Deputyship Series: What is a deputyship and how do you get appointed as a deputy?

By December 4, 2020Wills and Probate

In previous articles we have looked at putting in place Lasting Power of Attorneys in order to appoint Attorneys that you trust to look after your health & welfare affairs and manage your property & financial affairs, in the event that you lose capacity and are unable to make your own decisions. In order to put in place Lasting Power of Attorneys, you need capacity. So, what happens if you need someone to look after your health, welfare, financial and property affairs, but do not have capacity to appoint someone? Someone could make an application to make decisions on your behalf where you are no longer able to make decisions yourself, and be appointed as a Deputy. That someone is usually a friend or a relative, but can also be a professional. In this article, we look at deputyship and how a Deputy can be appointed.

A person can be appointed as a ‘Deputy’ in order to manage the affairs of a person that is unable to manage their own affairs, this is known as a deputyship. The application is made to the Court of Protection, who will decide whether to appoint the person making the application as a Deputy. If it is decided that they should be appointed a Deputy, the Court will pass an order giving the person authority to act on your behalf where you are unable to manage your own affairs and do not have an LPA in place. 

Types of Deputyship 

There are two types of Deputies that can be appointed:

  1. Property and financial affairs Deputy– who are normally responsible for managing your financial and property affairs, such as paying bills, for example.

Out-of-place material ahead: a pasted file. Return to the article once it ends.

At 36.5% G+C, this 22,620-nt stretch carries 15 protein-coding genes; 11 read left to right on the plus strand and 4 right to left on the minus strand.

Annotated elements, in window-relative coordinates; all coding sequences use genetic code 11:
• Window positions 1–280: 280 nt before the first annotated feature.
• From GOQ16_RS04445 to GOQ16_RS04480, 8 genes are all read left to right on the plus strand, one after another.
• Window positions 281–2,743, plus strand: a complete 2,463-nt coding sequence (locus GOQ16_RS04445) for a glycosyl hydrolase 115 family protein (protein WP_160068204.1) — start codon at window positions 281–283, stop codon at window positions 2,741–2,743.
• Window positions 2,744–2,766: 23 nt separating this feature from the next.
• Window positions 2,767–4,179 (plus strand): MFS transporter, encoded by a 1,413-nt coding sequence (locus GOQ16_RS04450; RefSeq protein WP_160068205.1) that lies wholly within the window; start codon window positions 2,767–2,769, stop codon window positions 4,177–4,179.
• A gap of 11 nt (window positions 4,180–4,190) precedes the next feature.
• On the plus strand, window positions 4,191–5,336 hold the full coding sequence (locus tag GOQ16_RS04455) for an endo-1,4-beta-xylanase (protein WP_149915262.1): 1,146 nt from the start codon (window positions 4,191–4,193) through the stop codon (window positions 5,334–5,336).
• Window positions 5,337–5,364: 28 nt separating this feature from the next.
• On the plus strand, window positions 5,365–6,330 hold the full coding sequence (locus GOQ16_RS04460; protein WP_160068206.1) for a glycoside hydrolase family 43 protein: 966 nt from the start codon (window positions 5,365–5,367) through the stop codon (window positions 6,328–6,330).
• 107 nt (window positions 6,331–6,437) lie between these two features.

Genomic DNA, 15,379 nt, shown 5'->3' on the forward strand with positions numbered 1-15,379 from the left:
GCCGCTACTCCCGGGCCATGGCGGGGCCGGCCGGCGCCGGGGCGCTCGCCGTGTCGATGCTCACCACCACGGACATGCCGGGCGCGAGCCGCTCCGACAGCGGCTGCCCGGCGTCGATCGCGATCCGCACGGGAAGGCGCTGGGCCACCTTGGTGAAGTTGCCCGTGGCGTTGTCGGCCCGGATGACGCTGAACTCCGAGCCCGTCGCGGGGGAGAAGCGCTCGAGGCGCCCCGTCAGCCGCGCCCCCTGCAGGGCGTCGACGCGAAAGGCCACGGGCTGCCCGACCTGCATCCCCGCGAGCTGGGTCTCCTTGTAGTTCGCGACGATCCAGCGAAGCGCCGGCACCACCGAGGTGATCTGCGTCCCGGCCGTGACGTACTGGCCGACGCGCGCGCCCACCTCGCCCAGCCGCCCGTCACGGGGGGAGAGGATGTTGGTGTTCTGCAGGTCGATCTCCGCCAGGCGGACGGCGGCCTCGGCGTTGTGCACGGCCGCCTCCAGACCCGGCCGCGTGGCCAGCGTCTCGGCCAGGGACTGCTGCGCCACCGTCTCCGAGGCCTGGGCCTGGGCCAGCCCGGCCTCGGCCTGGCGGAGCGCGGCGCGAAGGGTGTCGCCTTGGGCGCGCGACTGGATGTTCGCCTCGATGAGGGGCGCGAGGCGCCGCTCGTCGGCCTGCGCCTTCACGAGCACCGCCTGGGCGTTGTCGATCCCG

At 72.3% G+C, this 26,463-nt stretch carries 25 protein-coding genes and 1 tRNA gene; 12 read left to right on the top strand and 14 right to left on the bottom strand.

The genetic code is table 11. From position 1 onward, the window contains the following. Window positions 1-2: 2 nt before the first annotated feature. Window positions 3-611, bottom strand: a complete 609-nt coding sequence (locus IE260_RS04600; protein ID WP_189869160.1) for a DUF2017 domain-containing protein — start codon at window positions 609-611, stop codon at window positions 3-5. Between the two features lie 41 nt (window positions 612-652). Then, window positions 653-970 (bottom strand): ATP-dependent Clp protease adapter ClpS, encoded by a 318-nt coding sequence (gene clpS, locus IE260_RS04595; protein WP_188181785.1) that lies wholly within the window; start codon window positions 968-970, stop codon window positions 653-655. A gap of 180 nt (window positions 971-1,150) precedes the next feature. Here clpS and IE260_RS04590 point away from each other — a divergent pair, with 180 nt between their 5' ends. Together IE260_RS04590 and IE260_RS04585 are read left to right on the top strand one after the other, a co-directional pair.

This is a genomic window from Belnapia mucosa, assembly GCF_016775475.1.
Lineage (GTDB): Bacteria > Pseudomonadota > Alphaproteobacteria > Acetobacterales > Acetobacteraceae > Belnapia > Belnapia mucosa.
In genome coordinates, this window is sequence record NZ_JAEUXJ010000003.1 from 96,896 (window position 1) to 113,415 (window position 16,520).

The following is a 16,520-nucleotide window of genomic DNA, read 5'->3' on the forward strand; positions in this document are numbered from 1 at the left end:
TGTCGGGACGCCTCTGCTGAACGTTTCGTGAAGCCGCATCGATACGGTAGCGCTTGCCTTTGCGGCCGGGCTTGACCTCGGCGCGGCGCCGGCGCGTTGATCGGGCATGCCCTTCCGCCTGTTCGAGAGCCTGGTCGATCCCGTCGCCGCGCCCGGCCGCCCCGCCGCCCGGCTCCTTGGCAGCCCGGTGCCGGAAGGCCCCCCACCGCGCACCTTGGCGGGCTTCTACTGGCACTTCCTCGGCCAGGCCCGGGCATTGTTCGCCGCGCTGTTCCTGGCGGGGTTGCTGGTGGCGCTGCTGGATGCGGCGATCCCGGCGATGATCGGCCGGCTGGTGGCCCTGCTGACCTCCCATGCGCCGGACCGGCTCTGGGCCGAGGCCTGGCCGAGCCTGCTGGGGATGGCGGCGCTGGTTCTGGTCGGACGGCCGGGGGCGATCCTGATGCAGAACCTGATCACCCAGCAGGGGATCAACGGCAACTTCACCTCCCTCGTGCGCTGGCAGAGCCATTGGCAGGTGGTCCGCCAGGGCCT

2. Personal welfare Deputy– who are normally responsible for making decisions about your medical treatment and how you should be looked after, for example. 

Fees for making the Application

Not only are there court fees to pay when making the application, but there are also annual fees that must be paid every year after the Deputy has been appointed. The appointed Deputy will be responsible for these costs. At the current rate, the application fee for making the application is £365.00. On making the application, if the court decides that a hearing is required to decide on whether the deputyship should be granted, then a court fee of £485.00 is currently payable.  

There are also fees to be paid after the Deputy has been appointed, the amount to be paid will depend on the level of supervision that the deputyship requires. The fees are currently £320.00 for general supervisor and £35.00 for minimal supervision, this fee will also apply to some property and affairs deputies who are managing less than £21,000.00.

If the Deputy appointed is acting as a deputy for the first time, then there is also an additional fee of £100.00 that will be payable.

You can get help to make payment of the application and supervision fees, and more information about fees can be found on the government’s website www.gov.uk/become-deputy/fees.  

For more information about appointment of deputyship and how you can be appointed as a Deputy, please contact Jade Gani or Mamta Rajanwal on 01753 486 777, for a free initial consultation.